Blocks from the U.S.-Mexico border on the doorstep of the U.S. federal courthouse, local residents will paint a massive street mural this weekend to send a message to the U.S. government that this South Texas border community is overwhelmingly against the proposed border wall.
The 30 x 450-foot mural was approved unanimously by the Laredo City Council on July 27.
“All Americans believe that we should have a say in the decisions that impact our lives.” said riverfront landowner and activist Raquel De Anda. ”We’re sending a message loud and clear to the federal government that border communities do not want or need this wall.”
Brenda Tijerina, an artist and architecture student, gave details on the project. “We chose to make the letters 30 feet wide for a reason. We wanted to show people how large the wall would be,” Tijerina said. “If you think that’s big, realize that this is just paint lying flat on the ground, not sticking up in the air like a prison wall.”
“We are painting this mural out of love for our community,” said Antonio “Tony” Briones III, veteran mural artist. “This is a message to protect our city and defend our families, our neighbors, and our river, which are being threatened by this wall. Politicians in D.C. don’t listen to us, so we’re using art to give our people a voice.”
The mural is being painted by volunteers. Funding for all materials, supplies, security, permits and fees are being raised from everyday people in the local community. No city funds are being used for the mural. COVID safety guidelines will be strictly observed.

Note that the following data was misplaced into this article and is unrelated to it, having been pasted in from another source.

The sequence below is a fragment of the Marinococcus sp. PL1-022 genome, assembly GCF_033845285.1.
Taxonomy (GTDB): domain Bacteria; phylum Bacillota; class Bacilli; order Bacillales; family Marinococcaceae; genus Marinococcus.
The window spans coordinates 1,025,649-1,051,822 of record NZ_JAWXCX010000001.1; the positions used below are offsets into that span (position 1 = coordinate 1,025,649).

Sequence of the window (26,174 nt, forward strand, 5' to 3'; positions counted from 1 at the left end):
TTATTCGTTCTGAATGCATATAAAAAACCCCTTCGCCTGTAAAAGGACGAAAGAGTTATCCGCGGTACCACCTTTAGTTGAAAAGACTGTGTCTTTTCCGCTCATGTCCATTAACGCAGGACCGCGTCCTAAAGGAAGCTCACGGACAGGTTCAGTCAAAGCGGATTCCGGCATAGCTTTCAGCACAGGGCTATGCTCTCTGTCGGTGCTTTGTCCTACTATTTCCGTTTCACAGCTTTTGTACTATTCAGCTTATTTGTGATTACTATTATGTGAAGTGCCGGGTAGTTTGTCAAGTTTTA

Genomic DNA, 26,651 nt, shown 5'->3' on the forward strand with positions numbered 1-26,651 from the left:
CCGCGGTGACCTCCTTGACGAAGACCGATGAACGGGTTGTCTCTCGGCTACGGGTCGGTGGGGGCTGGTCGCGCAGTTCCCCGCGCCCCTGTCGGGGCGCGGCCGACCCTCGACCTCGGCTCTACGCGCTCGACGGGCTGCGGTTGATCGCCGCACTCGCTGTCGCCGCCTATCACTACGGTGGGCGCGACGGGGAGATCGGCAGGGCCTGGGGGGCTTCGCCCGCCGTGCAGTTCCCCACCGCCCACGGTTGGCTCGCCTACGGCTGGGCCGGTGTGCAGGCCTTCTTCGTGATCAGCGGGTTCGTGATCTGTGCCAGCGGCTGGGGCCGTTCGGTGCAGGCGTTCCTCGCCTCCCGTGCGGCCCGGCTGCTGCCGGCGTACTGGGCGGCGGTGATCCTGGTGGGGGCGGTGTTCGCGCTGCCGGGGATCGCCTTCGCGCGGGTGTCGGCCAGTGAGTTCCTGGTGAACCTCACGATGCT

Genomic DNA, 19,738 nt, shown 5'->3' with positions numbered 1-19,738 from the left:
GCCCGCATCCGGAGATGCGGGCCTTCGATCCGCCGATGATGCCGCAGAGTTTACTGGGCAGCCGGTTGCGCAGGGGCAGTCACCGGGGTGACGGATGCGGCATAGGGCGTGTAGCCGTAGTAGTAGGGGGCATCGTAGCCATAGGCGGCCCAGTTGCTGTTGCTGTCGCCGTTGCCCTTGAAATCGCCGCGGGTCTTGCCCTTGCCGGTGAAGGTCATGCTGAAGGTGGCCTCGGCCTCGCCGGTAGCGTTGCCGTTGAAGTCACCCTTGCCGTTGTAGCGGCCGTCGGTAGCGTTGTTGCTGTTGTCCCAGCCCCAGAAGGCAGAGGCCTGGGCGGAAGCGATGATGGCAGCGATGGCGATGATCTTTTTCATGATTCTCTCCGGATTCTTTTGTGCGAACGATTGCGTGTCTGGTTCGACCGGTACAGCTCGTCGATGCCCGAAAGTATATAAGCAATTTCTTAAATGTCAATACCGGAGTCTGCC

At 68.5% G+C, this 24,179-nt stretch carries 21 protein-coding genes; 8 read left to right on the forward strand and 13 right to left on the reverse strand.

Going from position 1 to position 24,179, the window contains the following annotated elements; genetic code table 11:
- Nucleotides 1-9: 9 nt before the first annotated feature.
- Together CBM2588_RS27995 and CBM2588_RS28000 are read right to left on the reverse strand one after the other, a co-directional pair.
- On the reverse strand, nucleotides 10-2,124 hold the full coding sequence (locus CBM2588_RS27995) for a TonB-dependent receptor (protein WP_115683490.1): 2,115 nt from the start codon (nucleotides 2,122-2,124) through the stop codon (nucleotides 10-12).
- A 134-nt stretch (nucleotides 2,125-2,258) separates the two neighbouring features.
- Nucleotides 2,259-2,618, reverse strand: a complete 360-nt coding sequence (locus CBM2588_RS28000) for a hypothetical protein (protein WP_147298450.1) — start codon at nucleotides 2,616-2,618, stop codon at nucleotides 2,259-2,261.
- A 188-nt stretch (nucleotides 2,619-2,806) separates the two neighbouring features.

“The mural says ‘fund our future’ because we aren’t just going to cancel the wall,” said Tricia Cortez, executive director of the Rio Grande International Study Center. “We’re demanding that they redirect that money to build a healthy, safe, and vibrant future for Laredo, and all border communities.”
Riverfront landowner and RGISC Board President Melissa R. Cigarroa agreed. “Even DHS thinks that this wall is not justified,” Cigarroa said, citing a recent scathing report by the Office of the Inspector General. “Why are we wasting taxpayer money on a half-billion dollar political prop and photo op?”
“Border communities have 99 needs,” added filmmaker Gabriela A. Treviño. “A wall ain’t one of them.”